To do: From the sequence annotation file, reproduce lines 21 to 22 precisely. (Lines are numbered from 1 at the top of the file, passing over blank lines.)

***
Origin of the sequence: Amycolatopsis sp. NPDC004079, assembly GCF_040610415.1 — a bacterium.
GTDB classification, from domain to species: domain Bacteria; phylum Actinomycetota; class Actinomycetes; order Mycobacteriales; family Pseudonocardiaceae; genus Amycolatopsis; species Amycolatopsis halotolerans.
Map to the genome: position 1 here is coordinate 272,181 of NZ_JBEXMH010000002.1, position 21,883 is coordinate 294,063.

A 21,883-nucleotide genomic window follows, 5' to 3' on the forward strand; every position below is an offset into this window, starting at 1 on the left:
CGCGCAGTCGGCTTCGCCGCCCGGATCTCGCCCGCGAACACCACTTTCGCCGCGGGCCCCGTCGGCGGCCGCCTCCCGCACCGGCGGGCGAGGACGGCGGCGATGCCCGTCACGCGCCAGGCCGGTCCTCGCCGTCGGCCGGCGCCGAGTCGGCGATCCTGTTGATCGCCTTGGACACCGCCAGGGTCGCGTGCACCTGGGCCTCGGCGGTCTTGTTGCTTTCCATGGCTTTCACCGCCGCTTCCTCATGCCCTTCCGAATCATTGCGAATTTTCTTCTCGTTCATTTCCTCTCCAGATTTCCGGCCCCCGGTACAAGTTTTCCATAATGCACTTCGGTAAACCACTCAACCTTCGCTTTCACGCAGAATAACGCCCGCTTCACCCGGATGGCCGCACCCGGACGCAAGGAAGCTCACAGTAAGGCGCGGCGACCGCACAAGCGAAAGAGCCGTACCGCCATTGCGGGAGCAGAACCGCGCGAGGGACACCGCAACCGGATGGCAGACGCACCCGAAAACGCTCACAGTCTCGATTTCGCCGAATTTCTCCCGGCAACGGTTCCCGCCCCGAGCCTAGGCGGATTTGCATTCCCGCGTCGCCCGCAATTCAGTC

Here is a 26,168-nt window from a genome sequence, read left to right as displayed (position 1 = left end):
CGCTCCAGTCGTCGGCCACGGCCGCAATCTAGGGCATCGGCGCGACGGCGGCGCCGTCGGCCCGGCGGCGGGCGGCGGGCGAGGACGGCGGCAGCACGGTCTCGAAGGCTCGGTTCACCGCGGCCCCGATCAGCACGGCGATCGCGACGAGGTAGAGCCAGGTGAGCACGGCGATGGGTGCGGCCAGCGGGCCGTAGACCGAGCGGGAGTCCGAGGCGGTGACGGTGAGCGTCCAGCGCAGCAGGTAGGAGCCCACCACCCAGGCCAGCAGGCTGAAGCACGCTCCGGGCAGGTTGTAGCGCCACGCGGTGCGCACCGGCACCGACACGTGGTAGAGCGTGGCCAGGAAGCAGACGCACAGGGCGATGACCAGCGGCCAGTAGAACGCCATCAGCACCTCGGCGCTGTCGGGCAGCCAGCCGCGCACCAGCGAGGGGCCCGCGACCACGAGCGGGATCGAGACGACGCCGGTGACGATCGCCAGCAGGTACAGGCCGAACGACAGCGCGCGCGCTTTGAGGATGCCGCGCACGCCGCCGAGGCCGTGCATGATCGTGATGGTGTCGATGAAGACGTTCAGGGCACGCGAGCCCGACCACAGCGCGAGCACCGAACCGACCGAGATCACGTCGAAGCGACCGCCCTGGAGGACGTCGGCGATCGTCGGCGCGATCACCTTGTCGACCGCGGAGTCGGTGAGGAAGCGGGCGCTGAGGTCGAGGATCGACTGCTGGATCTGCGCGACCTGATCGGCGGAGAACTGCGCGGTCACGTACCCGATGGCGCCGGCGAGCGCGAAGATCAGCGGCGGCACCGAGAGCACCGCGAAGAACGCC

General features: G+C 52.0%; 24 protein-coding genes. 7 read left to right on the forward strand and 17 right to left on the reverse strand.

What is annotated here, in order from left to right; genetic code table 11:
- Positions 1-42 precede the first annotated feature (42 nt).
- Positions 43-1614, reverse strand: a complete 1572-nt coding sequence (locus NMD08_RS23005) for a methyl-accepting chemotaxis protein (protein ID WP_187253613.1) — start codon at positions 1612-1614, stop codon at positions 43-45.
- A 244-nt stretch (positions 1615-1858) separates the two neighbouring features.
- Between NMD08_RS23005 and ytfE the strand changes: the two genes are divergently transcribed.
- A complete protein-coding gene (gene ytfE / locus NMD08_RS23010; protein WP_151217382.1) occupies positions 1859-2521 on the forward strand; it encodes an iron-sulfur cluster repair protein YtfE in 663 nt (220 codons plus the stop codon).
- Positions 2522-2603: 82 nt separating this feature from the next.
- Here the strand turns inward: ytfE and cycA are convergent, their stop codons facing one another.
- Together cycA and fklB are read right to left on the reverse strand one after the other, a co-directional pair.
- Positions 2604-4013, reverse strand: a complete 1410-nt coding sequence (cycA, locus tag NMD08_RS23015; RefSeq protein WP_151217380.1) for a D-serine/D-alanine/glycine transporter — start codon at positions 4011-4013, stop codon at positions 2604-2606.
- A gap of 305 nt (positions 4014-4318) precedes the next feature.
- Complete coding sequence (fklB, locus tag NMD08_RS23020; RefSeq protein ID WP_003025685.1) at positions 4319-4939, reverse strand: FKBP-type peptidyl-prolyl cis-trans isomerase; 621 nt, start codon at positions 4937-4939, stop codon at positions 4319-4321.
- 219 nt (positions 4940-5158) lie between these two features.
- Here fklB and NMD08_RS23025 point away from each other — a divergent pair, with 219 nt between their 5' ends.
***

- 219 nt (positions 4940-5158) lie between these two features.
- Here fklB and NMD08_RS23025 point away from each other — a divergent pair, with 219 nt between their 5' ends.